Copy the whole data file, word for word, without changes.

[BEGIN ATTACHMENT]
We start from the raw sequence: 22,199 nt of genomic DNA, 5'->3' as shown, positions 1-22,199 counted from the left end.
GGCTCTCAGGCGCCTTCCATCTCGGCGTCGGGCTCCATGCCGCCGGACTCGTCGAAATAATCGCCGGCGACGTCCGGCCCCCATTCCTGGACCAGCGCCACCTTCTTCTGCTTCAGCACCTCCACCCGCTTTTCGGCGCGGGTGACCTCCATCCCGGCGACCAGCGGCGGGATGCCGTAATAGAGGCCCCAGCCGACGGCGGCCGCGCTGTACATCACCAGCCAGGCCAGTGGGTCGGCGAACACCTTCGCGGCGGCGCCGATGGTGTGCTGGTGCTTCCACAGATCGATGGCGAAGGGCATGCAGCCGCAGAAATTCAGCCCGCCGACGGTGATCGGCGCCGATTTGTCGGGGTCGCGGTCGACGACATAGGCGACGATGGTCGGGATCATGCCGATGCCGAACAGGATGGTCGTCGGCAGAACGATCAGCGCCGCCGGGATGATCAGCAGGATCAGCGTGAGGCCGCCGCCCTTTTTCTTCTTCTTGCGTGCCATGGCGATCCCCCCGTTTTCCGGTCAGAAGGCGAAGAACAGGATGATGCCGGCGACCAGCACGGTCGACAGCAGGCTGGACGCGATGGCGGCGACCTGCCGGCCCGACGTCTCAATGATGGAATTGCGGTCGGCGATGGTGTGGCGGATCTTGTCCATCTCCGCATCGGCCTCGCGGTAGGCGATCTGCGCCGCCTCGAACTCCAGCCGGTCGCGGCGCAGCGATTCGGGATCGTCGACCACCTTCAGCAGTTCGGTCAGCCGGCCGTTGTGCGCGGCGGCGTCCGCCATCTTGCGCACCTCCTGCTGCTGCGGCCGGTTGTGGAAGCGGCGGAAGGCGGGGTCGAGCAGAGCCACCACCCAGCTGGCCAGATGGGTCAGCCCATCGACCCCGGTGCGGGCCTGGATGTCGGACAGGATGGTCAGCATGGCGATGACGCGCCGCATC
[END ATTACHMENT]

We start from the raw sequence: 22,199 nt of genomic DNA, 5'->3' as shown, positions 1-22,199 counted from the left end.
GGCTCTCAGGCGCCTTCCATCTCGGCGTCGGGCTCCATGCCGCCGGACTCGTCGAAATAATCGCCGGCGACGTCCGGCCCCCATTCCTGGACCAGCGCCACCTTCTTCTGCTTCAGCACCTCCACCCGCTTTTCGGCGCGGGTGACCTCCATCCCGGCGACCAGCGGCGGGATGCCGTAATAGAGGCCCCAGCCGACGGCGGCCGCGCTGTACATCACCAGCCAGGCCAGTGGGTCGGCGAACACCTTCGCGGCGGCGCCGATGGTGTGCTGGTGCTTCCACAGATCGATGGCGAAGGGCATGCAGCCGCAGAAATTCAGCCCGCCGACGGTGATCGGCGCCGATTTGTCGGGGTCGCGGTCGACGACATAGGCGACGATGGTCGGGATCATGCCGATGCCGAACAGGATGGTCGTCGGCAGAACGATCAGCGCCGCCGGGATGATCAGCAGGATCAGCGTGAGGCCGCCGCCCTTTTTCTTCTTCTTGCGTGCCATGGCGATCCCCCCGTTTTCCGGTCAGAAGGCGAAGAACAGGATGATGCCGGCGACCAGCACGGTCGACAGCAGGCTGGACGCGATGGCGGCGACCTGCCGGCCCGACGTCTCAATGATGGAATTGCGGTCGGCGATGGTGTGGCGGATCTTGTCCATCTCCGCATCGGCCTCGCGGTAGGCGATCTGCGCCGCCTCGAACTCCAGCCGGTCGCGGCGCAGCGATTCGGGATCGTCGACCACCTTCAGCAGTTCGGTCAGCCGGCCGTTGTGCGCGGCGGCGTCCGCCATCTTGCGCACCTCCTGCTGCTGCGGCCGGTTGTGGAAGCGGCGGAAGGCGGGGTCGAGCAGAGCCACCACCCAGCTGGCCAGATGGGTCAGCCCATCGACCCCGGTGCGGGCCTGGATGTCGGACAGGATGGTCAGCATGGCGATGACGCGCCGCATC